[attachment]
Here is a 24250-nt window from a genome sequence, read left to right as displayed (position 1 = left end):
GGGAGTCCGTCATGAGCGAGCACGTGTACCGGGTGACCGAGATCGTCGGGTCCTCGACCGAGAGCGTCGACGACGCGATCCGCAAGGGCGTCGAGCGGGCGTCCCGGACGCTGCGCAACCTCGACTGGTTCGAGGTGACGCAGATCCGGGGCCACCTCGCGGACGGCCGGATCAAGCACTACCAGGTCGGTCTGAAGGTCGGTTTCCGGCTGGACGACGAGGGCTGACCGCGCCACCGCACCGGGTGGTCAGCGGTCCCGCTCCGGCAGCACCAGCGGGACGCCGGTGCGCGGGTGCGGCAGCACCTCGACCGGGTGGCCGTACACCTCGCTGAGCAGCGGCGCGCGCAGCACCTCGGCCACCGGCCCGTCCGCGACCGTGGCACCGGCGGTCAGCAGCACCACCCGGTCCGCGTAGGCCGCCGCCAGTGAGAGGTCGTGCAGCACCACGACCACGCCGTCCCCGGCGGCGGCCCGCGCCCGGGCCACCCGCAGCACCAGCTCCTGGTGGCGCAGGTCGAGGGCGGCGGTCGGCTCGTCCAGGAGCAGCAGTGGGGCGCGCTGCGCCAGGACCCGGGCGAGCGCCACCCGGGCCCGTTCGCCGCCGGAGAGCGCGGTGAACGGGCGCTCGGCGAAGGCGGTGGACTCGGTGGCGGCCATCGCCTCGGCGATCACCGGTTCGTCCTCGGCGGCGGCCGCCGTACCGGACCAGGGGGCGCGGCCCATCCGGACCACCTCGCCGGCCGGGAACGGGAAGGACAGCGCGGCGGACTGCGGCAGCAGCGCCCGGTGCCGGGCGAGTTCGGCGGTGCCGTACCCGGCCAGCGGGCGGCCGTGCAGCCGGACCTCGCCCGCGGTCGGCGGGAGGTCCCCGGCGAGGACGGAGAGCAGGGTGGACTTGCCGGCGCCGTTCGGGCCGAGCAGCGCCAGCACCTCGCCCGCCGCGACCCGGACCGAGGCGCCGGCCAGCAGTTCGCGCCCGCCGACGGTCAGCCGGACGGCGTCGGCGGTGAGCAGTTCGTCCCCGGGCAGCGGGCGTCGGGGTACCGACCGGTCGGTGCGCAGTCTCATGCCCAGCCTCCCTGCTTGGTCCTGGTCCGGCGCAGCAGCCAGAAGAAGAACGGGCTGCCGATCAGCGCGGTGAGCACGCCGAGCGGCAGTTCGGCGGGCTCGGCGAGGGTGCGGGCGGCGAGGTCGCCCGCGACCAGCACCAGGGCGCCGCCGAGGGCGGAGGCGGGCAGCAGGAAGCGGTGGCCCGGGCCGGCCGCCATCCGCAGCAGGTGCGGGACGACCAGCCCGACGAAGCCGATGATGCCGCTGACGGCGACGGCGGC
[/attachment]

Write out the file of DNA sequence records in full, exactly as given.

Here is a 24250-nt window from a genome sequence, read left to right as displayed (position 1 = left end):
GGGAGTCCGTCATGAGCGAGCACGTGTACCGGGTGACCGAGATCGTCGGGTCCTCGACCGAGAGCGTCGACGACGCGATCCGCAAGGGCGTCGAGCGGGCGTCCCGGACGCTGCGCAACCTCGACTGGTTCGAGGTGACGCAGATCCGGGGCCACCTCGCGGACGGCCGGATCAAGCACTACCAGGTCGGTCTGAAGGTCGGTTTCCGGCTGGACGACGAGGGCTGACCGCGCCACCGCACCGGGTGGTCAGCGGTCCCGCTCCGGCAGCACCAGCGGGACGCCGGTGCGCGGGTGCGGCAGCACCTCGACCGGGTGGCCGTACACCTCGCTGAGCAGCGGCGCGCGCAGCACCTCGGCCACCGGCCCGTCCGCGACCGTGGCACCGGCGGTCAGCAGCACCACCCGGTCCGCGTAGGCCGCCGCCAGTGAGAGGTCGTGCAGCACCACGACCACGCCGTCCCCGGCGGCGGCCCGCGCCCGGGCCACCCGCAGCACCAGCTCCTGGTGGCGCAGGTCGAGGGCGGCGGTCGGCTCGTCCAGGAGCAGCAGTGGGGCGCGCTGCGCCAGGACCCGGGCGAGCGCCACCCGGGCCCGTTCGCCGCCGGAGAGCGCGGTGAACGGGCGCTCGGCGAAGGCGGTGGACTCGGTGGCGGCCATCGCCTCGGCGATCACCGGTTCGTCCTCGGCGGCGGCCGCCGTACCGGACCAGGGGGCGCGGCCCATCCGGACCACCTCGCCGGCCGGGAACGGGAAGGACAGCGCGGCGGACTGCGGCAGCAGCGCCCGGTGCCGGGCGAGTTCGGCGGTGCCGTACCCGGCCAGCGGGCGGCCGTGCAGCCGGACCTCGCCCGCGGTCGGCGGGAGGTCCCCGGCGAGGACGGAGAGCAGGGTGGACTTGCCGGCGCCGTTCGGGCCGAGCAGCGCCAGCACCTCGCCCGCCGCGACCCGGACCGAGGCGCCGGCCAGCAGTTCGCGCCCGCCGACGGTCAGCCGGACGGCGTCGGCGGTGAGCAGTTCGTCCCCGGGCAGCGGGCGTCGGGGTACCGACCGGTCGGTGCGCAGTCTCATGCCCAGCCTCCCTGCTTGGTCCTGGTCCGGCGCAGCAGCCAGAAGAAGAACGGGCTGCCGATCAGCGCGGTGAGCACGCCGAGCGGCAGTTCGGCGGGCTCGGCGAGGGTGCGGGCGGCGAGGTCGCCCGCGACCAGCACCAGGGCGCCGCCGAGGGCGGAGGCGGGCAGCAGGAAGCGGTGGCCCGGGCCGGCCGCCATCCGCAGCAGGTGCGGGACGACCAGCCCGACGAAGCCGATGATGCCGCTGACGGCGACGGCGGC